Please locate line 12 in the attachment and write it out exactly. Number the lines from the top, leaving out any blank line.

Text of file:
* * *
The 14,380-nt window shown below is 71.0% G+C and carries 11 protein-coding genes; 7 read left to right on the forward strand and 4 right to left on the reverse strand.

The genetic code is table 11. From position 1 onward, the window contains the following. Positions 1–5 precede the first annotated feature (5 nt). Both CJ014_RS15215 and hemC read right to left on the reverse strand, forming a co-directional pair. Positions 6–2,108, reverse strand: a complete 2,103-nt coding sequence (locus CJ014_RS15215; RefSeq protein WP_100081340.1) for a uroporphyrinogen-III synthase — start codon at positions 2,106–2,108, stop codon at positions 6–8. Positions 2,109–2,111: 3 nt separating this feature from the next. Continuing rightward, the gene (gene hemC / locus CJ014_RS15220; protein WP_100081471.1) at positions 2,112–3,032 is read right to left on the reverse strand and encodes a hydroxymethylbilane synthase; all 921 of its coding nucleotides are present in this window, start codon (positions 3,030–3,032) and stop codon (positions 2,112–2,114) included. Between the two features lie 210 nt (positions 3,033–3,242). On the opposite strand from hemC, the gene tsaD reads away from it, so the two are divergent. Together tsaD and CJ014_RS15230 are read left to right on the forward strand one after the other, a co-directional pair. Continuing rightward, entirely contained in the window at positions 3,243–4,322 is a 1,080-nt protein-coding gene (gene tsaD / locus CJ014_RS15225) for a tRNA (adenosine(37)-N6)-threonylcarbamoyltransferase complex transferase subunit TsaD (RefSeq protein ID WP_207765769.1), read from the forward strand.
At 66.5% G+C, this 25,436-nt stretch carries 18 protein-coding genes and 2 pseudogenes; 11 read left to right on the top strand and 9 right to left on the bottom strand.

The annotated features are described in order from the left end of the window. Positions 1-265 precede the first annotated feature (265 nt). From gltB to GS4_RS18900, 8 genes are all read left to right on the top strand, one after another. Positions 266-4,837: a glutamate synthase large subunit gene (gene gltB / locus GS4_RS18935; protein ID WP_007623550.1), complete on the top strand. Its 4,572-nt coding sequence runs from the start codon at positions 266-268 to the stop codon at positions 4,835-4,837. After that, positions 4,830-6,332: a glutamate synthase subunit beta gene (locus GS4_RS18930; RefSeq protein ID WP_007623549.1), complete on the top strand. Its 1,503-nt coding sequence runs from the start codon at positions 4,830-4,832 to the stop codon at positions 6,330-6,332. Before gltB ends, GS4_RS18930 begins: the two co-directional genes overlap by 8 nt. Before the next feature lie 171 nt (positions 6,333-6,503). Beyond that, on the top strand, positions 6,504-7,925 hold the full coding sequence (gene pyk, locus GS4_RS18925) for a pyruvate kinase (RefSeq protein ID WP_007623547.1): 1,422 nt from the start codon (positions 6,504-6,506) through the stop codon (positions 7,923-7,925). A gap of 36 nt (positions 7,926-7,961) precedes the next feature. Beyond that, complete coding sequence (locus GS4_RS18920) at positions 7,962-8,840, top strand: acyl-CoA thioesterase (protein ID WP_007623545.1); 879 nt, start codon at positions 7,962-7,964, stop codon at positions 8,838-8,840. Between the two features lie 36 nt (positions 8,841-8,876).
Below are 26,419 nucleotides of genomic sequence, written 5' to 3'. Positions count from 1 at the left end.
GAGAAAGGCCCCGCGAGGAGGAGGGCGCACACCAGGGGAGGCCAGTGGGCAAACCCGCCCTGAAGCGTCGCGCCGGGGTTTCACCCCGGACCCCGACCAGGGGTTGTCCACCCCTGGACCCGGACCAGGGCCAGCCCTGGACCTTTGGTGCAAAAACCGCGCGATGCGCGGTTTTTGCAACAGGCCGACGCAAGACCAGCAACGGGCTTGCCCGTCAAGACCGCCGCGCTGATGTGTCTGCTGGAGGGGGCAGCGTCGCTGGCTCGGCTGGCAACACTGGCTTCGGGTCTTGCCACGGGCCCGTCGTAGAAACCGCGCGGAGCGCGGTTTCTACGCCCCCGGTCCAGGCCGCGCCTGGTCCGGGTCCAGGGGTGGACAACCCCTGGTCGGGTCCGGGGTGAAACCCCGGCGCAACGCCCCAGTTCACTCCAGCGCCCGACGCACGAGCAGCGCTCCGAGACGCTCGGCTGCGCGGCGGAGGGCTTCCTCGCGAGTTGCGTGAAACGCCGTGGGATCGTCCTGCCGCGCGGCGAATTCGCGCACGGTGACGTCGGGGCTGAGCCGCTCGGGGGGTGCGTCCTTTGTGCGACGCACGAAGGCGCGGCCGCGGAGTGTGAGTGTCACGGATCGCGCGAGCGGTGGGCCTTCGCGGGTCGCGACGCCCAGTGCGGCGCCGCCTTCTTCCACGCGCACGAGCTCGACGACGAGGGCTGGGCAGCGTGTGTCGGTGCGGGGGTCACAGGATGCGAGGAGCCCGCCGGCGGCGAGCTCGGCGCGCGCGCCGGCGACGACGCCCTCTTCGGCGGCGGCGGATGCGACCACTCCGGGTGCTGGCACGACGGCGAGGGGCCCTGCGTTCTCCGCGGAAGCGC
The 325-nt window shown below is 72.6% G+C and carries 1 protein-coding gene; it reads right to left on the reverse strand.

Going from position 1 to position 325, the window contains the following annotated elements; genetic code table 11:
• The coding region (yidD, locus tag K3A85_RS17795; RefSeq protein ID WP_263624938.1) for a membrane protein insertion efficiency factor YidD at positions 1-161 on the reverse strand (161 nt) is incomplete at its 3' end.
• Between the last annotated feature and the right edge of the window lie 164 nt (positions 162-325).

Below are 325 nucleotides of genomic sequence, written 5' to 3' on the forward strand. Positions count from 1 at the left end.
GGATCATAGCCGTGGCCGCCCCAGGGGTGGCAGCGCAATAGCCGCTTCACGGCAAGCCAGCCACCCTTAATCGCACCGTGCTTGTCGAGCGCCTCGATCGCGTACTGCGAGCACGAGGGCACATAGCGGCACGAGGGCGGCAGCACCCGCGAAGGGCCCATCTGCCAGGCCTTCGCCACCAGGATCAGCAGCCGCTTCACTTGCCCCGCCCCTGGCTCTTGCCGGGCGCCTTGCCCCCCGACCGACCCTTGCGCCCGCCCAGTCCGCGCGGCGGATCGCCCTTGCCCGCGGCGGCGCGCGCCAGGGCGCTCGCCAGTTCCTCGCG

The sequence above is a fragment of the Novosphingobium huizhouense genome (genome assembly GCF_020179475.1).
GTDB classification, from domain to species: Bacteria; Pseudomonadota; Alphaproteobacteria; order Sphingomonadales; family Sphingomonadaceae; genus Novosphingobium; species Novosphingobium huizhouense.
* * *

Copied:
GGATCATAGCCGTGGCCGCCCCAGGGGTGGCAGCGCAATAGCCGCTTCACGGCAAGCCAGCCACCCTTAATCGCACCGTGCTTGTCGAGCGCCTCGATCGCGTACTGCGAGCACGAGGGCACATAGCGGCACGAGGGCGGCAGCACCCGCGAAGGGCCCATCTGCCAGGCCTTCGCCACCAGGATCAGCAGCCGCTTCACTTGCCCCGCCCCTGGCTCTTGCCGGGCGCCTTGCCCCCCGACCGACCCTTGCGCCCGCCCAGTCCGCGCGGCGGATCGCCCTTGCCCGCGGCGGCGCGCGCCAGGGCGCTCGCCAGTTCCTCGCG